Taking the pulse of rural health communities

MAS was a proud sponsor of this year’s Hauora Taiwhenua Rural Health Network Conference, where more than 400 medical experts gathered to tackle the challenges and celebrate the wins of a vital part of our nation’s health sector, writes Libby Schultz.

In early 2023, when access to the Coromandel was cut off by the roading collapse, health workers rallied the help of local fishers to deliver prescriptions to people by boat.

“It’s that kind of can-do spirit that’s the hallmark of rural practice,” says Dr Grant Davidson, CEO of Hauora Taiwhenua Rural Health Network.

“Whatever challenges they face, they still manage to make it work.”

But it will take more than a plucky number-8 wire approach to solve some of the serious problems facing the rural health sector.

Hauora Taiwhenua’s 2024 conference was held in Wellington in early April, and onMAS asked Grant what was top of the agenda – and top of mind – for the 400+ delegates.


Rural communities are now recognised in law

Hauora Taiwhenua was launched in July 2022 when the Rural GP Network partnered with other rural health groups to create a bigger 9-chapter collective – and a united voice.

One of their first big wins was having rural communities recognised as a priority population in the Pae Ora (Healthy Futures) legislation.

“That was an important achievement that’s springboarded all sorts of things over the past 18 months,” says Grant.

Among other things, it’s seen the launch of a new rural telehealth programme, a pilot from Te Whatu Ora to fund the relocation of overseas doctors willing to work in rural areas and funding to send health workers to impacted regions in the aftermath of Cyclone Gabrielle.

“There’s been a lot happening and plenty more to come.”

p31 Professional life - Taking the pulse - Dr Grant Davidson

Rural Health Network Chief Executive Dr Grant Davidson

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Some of the sobering facts reported by Hauora Taiwhenua.

New medical school to train rural doctors

Another reason to celebrate is the government’s announcement to add a third medical school in New Zealand, with a focus on training rural doctors. A memorandum of understanding has been signed with the University of Waikato, with the first intake of 120 students planned for 2027.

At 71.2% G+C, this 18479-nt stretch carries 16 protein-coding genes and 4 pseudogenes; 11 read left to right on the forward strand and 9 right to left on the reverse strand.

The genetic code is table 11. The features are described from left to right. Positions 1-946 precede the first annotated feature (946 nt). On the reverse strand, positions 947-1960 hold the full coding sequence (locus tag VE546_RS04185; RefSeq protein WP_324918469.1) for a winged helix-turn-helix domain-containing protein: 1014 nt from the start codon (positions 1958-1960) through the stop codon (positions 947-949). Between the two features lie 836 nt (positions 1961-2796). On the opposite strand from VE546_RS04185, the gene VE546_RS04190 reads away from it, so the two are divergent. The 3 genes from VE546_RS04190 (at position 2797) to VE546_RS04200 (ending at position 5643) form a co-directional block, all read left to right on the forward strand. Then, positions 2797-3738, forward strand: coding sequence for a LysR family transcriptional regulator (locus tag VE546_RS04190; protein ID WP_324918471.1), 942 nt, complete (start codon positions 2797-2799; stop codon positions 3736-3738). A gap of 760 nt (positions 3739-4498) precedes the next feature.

In more good news, Otago and Auckland medical schools will get extra funding to run rural immersion programmes as part of their doctor training.

“These initiatives are great to see,” says Grant. “All the evidence supports the fact that, if people spend time training in rural areas, they’re much more likely to stay practising there.”

While those future initiatives are heartening, the current reality is stark. 

Grant says the rural health sector is still operating “under dire stress” with serious workforce shortages.

He says the conference was an opportunity for members to support and bolster each other through the challenges.


Sharing knowledge around climate change

One of the conference themes was resiliency. With rural communities bearing the brunt of recent weather events, conference speakers shared their experiences and learnings.

“We know we’re going to get more of these events – it’s a matter of where and when,” says Grant.

“Every situation will be different and there’s no set playbook. It’s mental preparedness more than anything.”

Last year, Hauora Taiwhenua funded some research into the impacts of climate change on rural practice in Aotearoa. It raised some thought-provoking findings.

“With rising temperatures, we’re likely to see increased risk from things like tropical diseases, water borne illness and heatwave-related deaths,” says Grant.

“As a sector, we need to be thinking about a whole range of climate-related health issues and how we’ll respond.”


The game-changing power of technology

Technology was another key theme at the conference, encompassing some exciting things on the horizon such as the massive productivity potential of artificial intelligence (AI) as well as some persistent real-world problems.

“We did a recent survey that showed a number of our practices still don’t have high-speed internet, and only 74% of rural families have internet in their homes,” says Grant.

And while telehealth is seen as an important future tool for rural communities, it relies on patients having connectivity.

“If some of those people can’t access or afford the data or devices, we’ll still have massive inequities.”

An inspiring example of a community tackling this very challenge is Te Aka Toitū’s Connected Project.

By using a tower installed at the local school to transmit free Wi-Fi into homes, they’re helping to close the digital divide for Eastern Bay of Plenty low-decile school students and their families. It’s having a positive impact on both health outcomes and employment opportunities in the region.

“That’s another great example of the innovative thinking and can-do spirit that exists in rural communities,” says Grant.